I also have a bit of family history here. Being here even on the first day, it felt like I knew this place.

GT: You grew up with Johnny Cash in the family, through your uncle and his manager, Saul Holiff. Does this personal connection come to your role and work with you? How so?

KH: My whole family has been waiting for the day that I'm in something Johnny Cash-related! It's finally happening and it's happening in London, which is huge for my family. I feel it. I feel it every time Adam (Stevenson) opens his mouth. My family is going to love Adam.

Johnny was a huge part of my family. My Dad’s side of the family is a lot of producer/manager types. They’ve managed Jim Carrey and Howie Mandel, but Johnny was the big one for my uncle. My uncle’s life was dedicated to Johnny Cash. They were super close and it was tumultuous and loving and just so interesting. I remember growing up my whole life hearing about Johnny and it was such a huge part of my existence.

GT: Do you have a favourite Johnny Cash story or memory that you could share?

KH: When they were doing the film, My Father and the Man in Black, which was a huge docu-movie about Saul Holiff and Johnny Cash, they wanted to include me because I'm part of the family. But I don't look like anyone in my dad's family, like at all, I have my mother's everything. So I got a little cameo! I'm a waitress, I walk in and pour tea and then I leave.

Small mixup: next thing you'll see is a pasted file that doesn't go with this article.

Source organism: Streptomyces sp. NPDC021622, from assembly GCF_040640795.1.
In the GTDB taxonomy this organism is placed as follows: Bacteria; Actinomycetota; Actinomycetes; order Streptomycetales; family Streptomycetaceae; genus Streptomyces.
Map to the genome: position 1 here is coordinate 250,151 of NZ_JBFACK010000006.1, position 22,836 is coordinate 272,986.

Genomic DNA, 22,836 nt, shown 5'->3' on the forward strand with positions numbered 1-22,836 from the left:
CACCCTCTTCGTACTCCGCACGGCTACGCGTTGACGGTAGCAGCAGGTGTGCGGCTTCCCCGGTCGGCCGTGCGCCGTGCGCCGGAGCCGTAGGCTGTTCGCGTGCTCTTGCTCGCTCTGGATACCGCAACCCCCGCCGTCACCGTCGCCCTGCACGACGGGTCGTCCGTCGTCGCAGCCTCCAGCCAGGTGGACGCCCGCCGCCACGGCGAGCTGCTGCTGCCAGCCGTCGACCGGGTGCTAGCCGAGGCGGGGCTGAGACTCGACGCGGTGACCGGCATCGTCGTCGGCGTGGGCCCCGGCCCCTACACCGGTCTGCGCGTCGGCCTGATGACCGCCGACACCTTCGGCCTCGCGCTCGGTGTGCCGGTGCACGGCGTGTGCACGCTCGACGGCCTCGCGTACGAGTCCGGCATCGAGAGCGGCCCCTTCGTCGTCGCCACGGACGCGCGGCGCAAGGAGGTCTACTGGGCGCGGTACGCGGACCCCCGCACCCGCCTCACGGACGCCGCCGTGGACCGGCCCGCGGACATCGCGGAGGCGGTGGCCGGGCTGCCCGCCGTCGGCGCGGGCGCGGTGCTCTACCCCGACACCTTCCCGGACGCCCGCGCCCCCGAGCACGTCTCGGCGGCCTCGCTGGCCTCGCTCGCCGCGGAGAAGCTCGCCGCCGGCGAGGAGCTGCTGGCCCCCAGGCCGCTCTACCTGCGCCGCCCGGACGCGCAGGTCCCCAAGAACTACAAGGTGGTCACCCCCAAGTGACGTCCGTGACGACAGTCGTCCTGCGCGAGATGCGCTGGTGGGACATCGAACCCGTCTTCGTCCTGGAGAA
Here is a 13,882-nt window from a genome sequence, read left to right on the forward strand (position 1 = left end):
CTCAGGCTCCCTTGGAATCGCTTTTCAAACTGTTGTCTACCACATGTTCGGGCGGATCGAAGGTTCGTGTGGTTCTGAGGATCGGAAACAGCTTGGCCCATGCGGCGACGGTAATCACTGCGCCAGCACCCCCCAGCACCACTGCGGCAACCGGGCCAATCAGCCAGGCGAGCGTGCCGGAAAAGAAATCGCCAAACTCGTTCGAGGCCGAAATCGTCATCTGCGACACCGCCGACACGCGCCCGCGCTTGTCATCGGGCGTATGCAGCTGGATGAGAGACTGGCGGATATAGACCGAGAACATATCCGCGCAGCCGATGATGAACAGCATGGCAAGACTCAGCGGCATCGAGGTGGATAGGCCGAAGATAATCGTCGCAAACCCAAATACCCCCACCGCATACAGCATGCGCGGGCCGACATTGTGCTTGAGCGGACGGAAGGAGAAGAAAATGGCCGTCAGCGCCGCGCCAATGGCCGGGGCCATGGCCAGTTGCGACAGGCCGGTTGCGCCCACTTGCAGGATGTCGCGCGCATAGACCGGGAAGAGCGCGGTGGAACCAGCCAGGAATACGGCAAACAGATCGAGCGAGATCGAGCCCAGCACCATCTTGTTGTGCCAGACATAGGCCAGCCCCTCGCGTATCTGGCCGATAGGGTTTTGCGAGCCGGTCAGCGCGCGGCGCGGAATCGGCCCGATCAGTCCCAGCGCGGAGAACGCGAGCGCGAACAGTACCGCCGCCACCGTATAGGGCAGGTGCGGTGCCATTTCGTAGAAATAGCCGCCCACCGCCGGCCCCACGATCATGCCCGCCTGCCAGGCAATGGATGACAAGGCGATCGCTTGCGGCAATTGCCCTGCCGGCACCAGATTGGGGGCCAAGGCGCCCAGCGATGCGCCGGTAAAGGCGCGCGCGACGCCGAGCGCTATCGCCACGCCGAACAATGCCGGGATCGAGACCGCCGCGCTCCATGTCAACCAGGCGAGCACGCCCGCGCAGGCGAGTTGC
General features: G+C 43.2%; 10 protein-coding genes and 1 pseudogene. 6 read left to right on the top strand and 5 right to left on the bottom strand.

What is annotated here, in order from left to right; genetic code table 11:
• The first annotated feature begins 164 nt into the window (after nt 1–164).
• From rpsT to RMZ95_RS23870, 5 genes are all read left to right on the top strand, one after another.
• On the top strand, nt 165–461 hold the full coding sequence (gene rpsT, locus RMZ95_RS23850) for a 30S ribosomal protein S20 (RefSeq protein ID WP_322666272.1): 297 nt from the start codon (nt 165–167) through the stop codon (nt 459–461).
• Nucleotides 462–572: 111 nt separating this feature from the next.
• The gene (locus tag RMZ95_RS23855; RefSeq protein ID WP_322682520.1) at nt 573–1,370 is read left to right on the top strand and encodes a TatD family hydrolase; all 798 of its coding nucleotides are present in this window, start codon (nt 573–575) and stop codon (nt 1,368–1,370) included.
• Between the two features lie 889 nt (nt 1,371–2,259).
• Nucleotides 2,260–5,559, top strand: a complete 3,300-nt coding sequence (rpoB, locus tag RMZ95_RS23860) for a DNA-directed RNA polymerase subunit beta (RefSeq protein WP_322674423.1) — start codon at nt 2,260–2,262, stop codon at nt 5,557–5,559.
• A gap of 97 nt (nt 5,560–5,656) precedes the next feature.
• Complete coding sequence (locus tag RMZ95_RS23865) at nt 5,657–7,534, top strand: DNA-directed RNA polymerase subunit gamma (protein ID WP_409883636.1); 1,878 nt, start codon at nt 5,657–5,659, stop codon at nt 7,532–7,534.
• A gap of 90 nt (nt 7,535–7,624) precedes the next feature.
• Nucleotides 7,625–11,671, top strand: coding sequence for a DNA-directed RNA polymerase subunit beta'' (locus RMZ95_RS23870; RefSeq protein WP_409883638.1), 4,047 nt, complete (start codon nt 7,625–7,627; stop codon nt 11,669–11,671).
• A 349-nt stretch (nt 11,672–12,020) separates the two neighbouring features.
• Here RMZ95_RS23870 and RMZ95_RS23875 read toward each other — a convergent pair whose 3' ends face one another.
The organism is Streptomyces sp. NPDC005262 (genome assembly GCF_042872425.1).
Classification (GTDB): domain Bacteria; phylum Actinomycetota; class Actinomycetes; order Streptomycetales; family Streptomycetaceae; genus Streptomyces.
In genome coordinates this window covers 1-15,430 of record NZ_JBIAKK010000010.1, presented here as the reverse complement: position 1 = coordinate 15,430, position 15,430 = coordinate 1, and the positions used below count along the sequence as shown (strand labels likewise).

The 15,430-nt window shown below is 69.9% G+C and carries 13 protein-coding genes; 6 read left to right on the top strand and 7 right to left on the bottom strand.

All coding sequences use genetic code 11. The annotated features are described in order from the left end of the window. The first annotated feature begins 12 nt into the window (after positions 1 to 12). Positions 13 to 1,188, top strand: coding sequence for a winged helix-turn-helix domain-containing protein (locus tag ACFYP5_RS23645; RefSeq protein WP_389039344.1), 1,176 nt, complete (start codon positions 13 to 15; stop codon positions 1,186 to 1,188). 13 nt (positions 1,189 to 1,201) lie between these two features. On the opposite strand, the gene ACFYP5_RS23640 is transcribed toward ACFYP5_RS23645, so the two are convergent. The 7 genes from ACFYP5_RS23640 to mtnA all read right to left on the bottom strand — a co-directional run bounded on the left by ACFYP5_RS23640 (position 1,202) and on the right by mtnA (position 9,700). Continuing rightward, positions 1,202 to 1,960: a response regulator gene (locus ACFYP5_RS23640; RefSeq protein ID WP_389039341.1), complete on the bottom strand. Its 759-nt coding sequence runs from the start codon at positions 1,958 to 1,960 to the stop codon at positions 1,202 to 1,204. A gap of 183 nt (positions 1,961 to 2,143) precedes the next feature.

GT: If you had a jukebox and a quarter, what song would you choose?

KH: I'm going to keep it in the world of Million Dollar Quartet because if not, there's just too many. “Whole Lotta Shakin” it's just so fun. “Great Balls of Fire” or “Walk the Line”. “Hound Dog!”

GT: Does it change if you're in a bar or at a restaurant (with a jukebox in your booth)?

KH: 100%. “Walk the Line” is in a restaurant. “Hound Dog”, “Great Balls of Fire”, “Shake” is in a bar.

GT: Tell us about your favourite moment (or moments) from the show. What do you look forward to performing or watching each time you go through it?

KH: My favourite moment is watching the four do “Down by the Riverside”. It's my favourite moment. I get to sit at the piano and they're just doing their thing. These guys are so mega-talented. I'm blown away every single day watching them work. They're so good at what they do. I've seen Million Dollar Quartet, I've seen it quite a few times, and I've never seen a cast like this one. These guys are wild. You're gonna lose your minds and watching them sing “Down by the Riverside”, you can hear everyone's nuance. You hear everything. It's shocking. How is anybody this talented?


Million Dollar Quartet plays through to May 11 on the Grand Theatre Spriet Stage. For tickets, information about enhancing your experience, and other behind-the-scenes moments, click here.

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Pictured: Company members of Million Dollar Quartet. Directed and Choreographed by Julie Tomaino. Music Direction by Patrick Bowman. Set Design by Joshua Quinlan. Costume Design by Laura Delchiaro. Lighting Design by Michelle Ramsay. Sound Design by Brian Kenny. Photography by Dahlia Katz.